social web – Stay N Alive

The Next "Facebook Platform" for the Modern Web, and Why Twitter’s Running the Wrong Way

I’ve talked previously about “the web with no login button”, a vision of the Building Block Web that follows the user where they go, knowing who they are and adapting as they move.  With the advent of mobile, entire operating systems running on the browser, cloud-based personal information stores and APIs such as Kynetx to manage both user and application data for the user, we are so close to being where we want to be!  There’s one hurdle we have to jump before we get there though, and I’m concerned Twitter just ran the wrong direction with their new UI.  The hurdle we’ve got to get around is that of allowing a user’s social connections to also follow them wherever they go, uninhibited by any single corporation.  Not a single big player seems willing to take this step yet, but when it happens, I guarantee you’ll see a revolution at the scale of when Facebook Platform launched in 2007.  The first person to do it gets the opportunity to lead the pack, and hundreds of millions will follow.

I mentioned earlier on Twitter that something about Twitter’s new UI (which I’ve actually only seen screenshots and demos of since I’m not on their Press list) really bugged me but I couldn’t put my finger on it.  Perhaps it was hearing Ev emphasize “yet” when talking about CoTweet-like functionality. Perhaps it was hearing Jason Goldman talk about improving their “following” interface to something that I think could potentially threaten some of what I’m doing with my business.  Perhaps it’s the feature they just asked me to kill on SocialToo that I haven’t announced yet.  Perhaps it’s their lack of a solid roadmap like Facebook has to warn developers of what’s ahead and who will be replaced next.  As a developer, every step like this Twitter makes is certainly a threat to my business model and anyone else like me.  It’s definitely a token to their closed nature.  However I think it’s much bigger than that.

I think Alex Payne, of whom I just became a big fan after his recent post on his perceptions of the new UI (a must read), said it perfectly, “all communications media will inevitably be decentralized, and that all businesses who build walled gardens will eventually see them torn down.”  Now, I don’t think all walled gardens will die – Ev William’s own original startup,, remained closed in a time where sites like LiveJournal and WordPress were going completely open source and it was still bought by Google.  In those days, going open source and giving people the opportunity to own their own data stored on each blog was the equivalent of federating social connections would be today – instead of owning content people would now have the opportunity to own their own relationships and port those from site to site if they choose, or host the relationships themselves if they also choose (I’m kind of doing that at  Blogger obviously survived and is now one of the largest blogging platforms on the planet.

Twitter’s new UI, while I’m sure it will increase page views for them and bring them lots of money, is too late for Twitter to do any sort of innovation in this space.  Facebook already did this, and they were called a “walled garden” as a result and are now trying to break out of this reputation as users were getting ready to revolt.  Maybe that’s what Twitter wants, and I’m sure it will make them a lot of money.  They may even gain a large segment of the masses.  Businesses will still flock and so will the money.  I’ve mentioned Twitter’s need to own the UI before, but I argue it’s now too late to be focusing on that.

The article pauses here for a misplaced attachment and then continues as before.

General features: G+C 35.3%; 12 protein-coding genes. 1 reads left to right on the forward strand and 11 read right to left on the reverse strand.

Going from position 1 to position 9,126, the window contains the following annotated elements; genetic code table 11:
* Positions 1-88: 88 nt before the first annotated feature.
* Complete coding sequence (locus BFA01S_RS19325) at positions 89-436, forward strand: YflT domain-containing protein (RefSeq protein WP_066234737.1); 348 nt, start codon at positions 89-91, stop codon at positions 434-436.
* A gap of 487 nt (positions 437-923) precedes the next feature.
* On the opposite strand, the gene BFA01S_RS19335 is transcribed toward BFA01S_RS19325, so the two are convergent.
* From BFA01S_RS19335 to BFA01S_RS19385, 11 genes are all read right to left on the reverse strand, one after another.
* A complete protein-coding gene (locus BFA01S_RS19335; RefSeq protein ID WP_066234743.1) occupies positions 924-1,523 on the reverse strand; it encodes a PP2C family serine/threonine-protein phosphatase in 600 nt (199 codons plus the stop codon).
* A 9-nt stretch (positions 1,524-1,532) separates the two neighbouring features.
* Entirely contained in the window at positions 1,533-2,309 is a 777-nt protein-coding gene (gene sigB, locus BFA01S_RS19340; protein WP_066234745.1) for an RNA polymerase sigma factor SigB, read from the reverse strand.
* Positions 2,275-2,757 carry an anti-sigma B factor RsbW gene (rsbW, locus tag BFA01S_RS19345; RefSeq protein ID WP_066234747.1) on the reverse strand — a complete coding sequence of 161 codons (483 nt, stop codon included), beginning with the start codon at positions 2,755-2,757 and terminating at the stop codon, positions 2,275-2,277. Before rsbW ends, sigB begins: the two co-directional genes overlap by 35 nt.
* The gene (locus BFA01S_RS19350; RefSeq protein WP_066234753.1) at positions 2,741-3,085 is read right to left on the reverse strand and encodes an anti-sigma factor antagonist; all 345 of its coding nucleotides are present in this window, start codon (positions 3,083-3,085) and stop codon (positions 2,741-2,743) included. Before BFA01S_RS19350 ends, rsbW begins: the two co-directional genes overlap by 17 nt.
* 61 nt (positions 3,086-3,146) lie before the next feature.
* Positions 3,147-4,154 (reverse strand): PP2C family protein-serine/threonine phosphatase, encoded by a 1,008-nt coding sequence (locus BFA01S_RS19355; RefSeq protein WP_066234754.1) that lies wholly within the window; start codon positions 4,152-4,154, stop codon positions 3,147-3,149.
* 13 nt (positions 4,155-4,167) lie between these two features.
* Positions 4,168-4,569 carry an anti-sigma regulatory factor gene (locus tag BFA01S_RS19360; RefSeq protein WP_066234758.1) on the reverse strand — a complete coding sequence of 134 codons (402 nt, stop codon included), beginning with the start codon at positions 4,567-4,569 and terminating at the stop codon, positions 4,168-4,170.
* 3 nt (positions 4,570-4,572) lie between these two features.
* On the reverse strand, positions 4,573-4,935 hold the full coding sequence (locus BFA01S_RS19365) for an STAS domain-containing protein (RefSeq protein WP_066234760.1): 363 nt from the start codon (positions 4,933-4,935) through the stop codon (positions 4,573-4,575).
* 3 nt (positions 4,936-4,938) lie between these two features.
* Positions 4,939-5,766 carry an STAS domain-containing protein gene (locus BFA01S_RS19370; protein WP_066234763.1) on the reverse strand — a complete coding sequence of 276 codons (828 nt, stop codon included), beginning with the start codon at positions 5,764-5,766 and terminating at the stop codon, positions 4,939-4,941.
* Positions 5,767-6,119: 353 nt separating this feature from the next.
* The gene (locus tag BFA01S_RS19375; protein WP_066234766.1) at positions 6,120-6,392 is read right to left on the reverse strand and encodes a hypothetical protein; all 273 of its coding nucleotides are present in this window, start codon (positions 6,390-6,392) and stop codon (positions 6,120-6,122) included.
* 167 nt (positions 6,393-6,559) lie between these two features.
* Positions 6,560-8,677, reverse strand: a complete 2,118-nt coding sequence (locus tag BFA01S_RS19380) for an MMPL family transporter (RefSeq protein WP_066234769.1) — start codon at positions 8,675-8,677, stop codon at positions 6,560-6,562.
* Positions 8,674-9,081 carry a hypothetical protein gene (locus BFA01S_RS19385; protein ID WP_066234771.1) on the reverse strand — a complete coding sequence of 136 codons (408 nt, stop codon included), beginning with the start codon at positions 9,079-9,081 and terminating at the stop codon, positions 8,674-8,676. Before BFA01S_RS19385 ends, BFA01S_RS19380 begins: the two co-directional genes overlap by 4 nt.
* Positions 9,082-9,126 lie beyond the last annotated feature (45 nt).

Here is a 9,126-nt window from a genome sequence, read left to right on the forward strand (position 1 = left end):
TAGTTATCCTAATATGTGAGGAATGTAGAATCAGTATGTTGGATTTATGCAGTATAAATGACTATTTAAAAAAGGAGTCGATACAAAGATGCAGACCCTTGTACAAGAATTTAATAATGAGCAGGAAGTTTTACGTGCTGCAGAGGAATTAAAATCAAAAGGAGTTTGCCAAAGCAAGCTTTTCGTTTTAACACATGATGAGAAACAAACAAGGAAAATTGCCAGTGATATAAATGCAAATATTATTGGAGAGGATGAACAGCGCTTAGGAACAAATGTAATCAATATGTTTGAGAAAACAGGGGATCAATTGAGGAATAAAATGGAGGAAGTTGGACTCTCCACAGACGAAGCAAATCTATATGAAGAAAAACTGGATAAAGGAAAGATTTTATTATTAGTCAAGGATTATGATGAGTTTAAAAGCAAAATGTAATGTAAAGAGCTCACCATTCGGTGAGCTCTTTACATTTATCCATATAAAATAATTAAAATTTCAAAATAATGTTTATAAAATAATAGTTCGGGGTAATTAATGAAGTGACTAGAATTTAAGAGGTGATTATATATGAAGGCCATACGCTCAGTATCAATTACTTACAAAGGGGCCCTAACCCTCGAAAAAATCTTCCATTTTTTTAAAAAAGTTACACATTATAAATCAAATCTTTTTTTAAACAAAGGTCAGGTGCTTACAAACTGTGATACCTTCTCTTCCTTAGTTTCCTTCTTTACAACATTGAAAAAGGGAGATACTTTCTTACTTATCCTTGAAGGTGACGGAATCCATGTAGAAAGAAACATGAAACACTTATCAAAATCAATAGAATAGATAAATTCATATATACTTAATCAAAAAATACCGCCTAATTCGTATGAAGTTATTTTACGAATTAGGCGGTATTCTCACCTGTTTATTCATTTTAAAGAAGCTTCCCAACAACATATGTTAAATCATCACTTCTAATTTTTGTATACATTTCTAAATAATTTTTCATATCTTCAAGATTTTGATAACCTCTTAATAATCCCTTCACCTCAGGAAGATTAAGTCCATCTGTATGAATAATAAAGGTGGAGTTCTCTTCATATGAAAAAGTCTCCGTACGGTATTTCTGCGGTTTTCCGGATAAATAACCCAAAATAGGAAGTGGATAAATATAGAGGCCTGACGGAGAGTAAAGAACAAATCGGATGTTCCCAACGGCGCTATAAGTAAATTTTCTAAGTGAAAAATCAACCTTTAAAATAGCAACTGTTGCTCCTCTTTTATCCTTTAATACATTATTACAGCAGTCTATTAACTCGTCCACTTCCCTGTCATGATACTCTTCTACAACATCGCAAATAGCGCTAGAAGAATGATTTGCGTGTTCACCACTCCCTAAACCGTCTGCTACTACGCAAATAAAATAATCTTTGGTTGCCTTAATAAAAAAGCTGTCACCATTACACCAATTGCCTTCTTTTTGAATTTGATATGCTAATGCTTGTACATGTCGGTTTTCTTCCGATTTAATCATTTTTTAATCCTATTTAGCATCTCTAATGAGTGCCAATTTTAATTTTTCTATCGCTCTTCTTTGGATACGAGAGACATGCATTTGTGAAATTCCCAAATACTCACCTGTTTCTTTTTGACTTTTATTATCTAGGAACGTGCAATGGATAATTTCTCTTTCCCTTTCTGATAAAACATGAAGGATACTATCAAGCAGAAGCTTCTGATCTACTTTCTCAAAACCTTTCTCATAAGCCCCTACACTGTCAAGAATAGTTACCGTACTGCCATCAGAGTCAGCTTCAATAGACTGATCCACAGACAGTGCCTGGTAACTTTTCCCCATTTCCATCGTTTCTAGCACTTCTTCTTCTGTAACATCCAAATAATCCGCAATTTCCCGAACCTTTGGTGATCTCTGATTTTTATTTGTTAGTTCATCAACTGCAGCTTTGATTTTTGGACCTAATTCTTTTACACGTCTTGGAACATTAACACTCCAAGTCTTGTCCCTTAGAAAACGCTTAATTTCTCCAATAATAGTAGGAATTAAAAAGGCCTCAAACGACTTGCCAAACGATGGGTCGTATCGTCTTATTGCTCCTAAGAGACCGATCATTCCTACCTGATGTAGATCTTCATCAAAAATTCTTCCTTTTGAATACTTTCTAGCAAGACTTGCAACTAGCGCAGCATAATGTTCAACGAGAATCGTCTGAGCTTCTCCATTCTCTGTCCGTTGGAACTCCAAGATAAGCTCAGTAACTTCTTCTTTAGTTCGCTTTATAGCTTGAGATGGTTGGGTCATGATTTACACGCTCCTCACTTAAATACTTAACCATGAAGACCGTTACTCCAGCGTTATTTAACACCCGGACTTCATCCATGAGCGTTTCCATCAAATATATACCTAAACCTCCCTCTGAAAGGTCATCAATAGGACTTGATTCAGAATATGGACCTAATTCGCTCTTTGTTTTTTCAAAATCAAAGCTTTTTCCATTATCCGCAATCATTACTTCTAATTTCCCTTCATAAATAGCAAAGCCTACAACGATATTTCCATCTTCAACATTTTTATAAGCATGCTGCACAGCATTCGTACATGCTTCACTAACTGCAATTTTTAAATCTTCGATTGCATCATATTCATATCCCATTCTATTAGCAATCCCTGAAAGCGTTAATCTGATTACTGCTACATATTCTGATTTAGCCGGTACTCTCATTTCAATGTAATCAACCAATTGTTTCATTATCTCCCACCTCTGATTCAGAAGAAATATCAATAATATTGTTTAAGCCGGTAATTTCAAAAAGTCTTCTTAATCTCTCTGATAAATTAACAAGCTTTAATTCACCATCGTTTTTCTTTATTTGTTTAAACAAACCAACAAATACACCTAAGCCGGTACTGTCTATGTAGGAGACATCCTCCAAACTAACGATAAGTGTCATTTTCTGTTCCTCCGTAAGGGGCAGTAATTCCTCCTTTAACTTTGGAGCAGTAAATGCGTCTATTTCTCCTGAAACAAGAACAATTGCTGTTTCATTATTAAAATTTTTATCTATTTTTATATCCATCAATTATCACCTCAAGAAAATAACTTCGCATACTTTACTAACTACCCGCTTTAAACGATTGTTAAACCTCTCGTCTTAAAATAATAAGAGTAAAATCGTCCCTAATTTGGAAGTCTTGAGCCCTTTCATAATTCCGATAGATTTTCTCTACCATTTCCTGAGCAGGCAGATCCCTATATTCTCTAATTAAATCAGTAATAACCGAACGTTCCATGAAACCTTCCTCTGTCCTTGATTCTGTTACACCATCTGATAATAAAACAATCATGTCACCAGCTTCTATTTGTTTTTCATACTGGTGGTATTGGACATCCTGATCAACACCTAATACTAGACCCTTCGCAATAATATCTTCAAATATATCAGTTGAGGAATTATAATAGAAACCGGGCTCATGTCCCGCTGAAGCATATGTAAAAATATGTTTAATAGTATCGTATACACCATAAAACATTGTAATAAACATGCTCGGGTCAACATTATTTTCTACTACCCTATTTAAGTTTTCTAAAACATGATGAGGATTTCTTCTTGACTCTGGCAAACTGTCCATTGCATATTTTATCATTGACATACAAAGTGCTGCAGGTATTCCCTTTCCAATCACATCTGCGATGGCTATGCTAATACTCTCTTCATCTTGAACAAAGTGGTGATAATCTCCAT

Twitter could however, have an opportunity to create a new wild west – a new playing field if they choose, a new canvas.  If they do so they need to focus not on the UI, but on the platform and decentralizing it significantly.  Then new opportunities arise such as payments, new service models, search, ad platforms and more that can still make them profitable.  The difference is they’re now spanning the entire web instead of their own walled garden.

I think Facebook started to make moves in this direction as they released Facebook Connect last year, and then Graph API this year along with no restrictions, redacted term limits on storage, and a push further and further away from building on their own UI.  They introduced a new protocol in fact that enables websites to be indexed more properly and enables those websites to more easily bring Facebook connections into the experience.  Facebook is moving from the walled garden approach out into the open web.  Twitter, it seems, is moving in the complete opposite direction, which seems perplexing.

Even Facebook hasn’t hit the nail on the head yet – maybe they’ll make the first move at the next F8 conference.  The next revolution of the web will be when one of these players that currently owns your Social Graph completely federates, creates a standard for others to follow, and then other companies are forced to follow as a result, forcing all the others to rush to find what they’re good at which wasn’t owning your data or social connections.  Then at that point you will truly be allowed to bring your social connections with you wherever you go, allowing for a web with not only no login button, but one where your family and friends follow with you along the way.  That’s a really powerful concept!

Kevin Marks (who led the OpenSocial platform at Google) mentioned the irony in a tweet earlier today of installing the open source social network Diaspora as we were discussing Twitter’s very centralized real time streaming API and federated environments.  I think that Kevin may be part of the revolution and we just don’t know it yet.  If none of these players make a move, it will be the next open source project like WordPress, or LiveJournal did in the early 00’s that will emerge from the dust, gain traction, and the landscape will naturally adapt.  It has to happen – it’s going to happen, and the first big player to do it will lead the way. I’m excited to find out who makes that move and I’m already thinking of ways I can jump on that bandwagon as a developer.

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Goodbye RSS. Welcome Real-Time Web!